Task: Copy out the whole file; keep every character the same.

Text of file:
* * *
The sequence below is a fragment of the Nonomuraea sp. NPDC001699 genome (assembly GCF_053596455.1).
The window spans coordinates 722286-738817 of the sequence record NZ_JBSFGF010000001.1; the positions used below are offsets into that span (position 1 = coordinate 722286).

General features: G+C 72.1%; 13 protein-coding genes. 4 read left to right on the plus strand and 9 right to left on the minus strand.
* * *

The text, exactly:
The sequence below is a fragment of the Nonomuraea sp. NPDC001699 genome (assembly GCF_053596455.1).
The window spans coordinates 722286-738817 of the sequence record NZ_JBSFGF010000001.1; the positions used below are offsets into that span (position 1 = coordinate 722286).

General features: G+C 72.1%; 13 protein-coding genes. 4 read left to right on the plus strand and 9 right to left on the minus strand.